Parents Urged To Consider Weight Loss Surgery For Obese Children

New recommendations suggest more parents and doctors should consider weight loss surgery for children.

The American Academy of Pediatrics said this week the surgery is safe for children and teens and should be accessible for families who need it.

We met up with Dr. Faisal Qureshi, Associate Professor at UT Southwestern Medical Center and Director of the Surgical Weight Loss Program at Children's Health in Dallas.

He says only about 2,000 children and teens in the United States get bariatric surgery every year, even though he says it's safe for children who are severely obese.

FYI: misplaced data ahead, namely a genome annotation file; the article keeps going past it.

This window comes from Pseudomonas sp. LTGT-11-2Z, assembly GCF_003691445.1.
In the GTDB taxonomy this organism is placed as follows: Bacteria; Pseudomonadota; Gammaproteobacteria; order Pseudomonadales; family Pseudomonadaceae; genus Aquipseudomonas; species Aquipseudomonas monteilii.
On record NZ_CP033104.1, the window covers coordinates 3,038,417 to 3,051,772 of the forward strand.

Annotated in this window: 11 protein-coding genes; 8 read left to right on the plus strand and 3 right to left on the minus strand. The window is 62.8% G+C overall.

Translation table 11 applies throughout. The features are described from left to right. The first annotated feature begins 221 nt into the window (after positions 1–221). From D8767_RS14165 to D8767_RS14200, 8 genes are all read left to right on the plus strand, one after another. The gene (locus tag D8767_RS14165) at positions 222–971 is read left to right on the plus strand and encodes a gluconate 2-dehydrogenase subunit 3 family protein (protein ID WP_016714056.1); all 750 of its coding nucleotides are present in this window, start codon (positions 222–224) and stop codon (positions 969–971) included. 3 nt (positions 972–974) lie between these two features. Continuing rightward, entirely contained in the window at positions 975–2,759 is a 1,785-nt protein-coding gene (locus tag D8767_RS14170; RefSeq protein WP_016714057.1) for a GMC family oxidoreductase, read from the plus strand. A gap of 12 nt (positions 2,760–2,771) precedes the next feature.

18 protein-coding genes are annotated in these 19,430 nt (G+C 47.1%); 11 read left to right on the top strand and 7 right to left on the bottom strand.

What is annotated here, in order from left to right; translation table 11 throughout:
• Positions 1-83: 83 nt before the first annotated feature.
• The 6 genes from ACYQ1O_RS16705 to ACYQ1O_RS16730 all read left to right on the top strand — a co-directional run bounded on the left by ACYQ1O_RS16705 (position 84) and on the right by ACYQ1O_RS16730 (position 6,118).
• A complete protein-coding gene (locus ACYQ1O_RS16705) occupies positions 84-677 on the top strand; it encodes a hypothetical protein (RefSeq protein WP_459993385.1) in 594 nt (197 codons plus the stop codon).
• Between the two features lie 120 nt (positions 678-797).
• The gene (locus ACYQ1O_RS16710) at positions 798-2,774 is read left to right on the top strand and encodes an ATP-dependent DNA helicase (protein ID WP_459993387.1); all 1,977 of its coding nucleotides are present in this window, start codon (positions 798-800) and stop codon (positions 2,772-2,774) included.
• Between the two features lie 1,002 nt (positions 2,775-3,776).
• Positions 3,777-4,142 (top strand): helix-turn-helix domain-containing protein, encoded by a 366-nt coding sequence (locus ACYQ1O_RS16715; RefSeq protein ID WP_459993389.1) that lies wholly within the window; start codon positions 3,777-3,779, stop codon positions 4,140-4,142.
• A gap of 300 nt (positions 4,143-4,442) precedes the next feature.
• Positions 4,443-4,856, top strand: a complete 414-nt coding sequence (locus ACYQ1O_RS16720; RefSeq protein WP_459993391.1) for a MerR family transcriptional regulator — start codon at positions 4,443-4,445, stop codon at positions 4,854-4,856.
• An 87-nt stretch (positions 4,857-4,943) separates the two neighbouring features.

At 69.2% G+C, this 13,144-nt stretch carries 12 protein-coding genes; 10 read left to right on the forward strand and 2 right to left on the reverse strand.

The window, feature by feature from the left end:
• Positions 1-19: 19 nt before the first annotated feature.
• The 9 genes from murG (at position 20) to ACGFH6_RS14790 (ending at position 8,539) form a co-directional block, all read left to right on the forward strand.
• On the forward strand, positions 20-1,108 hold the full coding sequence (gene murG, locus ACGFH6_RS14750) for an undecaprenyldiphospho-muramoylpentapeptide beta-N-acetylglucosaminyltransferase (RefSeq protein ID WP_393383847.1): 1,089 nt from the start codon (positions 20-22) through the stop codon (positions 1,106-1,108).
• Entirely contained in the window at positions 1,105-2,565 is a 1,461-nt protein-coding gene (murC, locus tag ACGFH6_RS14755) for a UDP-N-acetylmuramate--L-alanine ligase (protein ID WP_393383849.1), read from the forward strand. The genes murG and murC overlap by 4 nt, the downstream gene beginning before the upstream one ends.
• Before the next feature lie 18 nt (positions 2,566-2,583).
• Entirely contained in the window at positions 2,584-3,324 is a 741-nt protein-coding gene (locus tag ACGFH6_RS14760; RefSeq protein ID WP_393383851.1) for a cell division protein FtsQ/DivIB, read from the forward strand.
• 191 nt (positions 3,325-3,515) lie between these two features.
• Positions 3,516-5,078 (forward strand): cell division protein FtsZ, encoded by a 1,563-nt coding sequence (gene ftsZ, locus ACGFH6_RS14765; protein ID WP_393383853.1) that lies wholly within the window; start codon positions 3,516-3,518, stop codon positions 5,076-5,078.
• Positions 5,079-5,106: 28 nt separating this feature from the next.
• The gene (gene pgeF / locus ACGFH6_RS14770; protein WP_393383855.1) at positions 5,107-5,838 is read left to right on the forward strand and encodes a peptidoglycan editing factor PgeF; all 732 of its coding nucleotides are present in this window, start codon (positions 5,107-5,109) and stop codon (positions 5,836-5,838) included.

Severely obese usually describes children who are more than twice the weight they should be at their age and height.

Weight loss surgery for children and teens requires more intervention. He says Psychiatrists, cardiologists, nutritionists and other specialties should all be involved.

"We also have to see what kind of family structure they have. Do they have a supportive family because this is a change in their ability to eat and process food, so the family really has to be supportive of them," said Dr. Qureshi.

In published studies, young patients maintained a more healthy weight up to seven years after surgery.

He says health insurance has covered the patients in their program.

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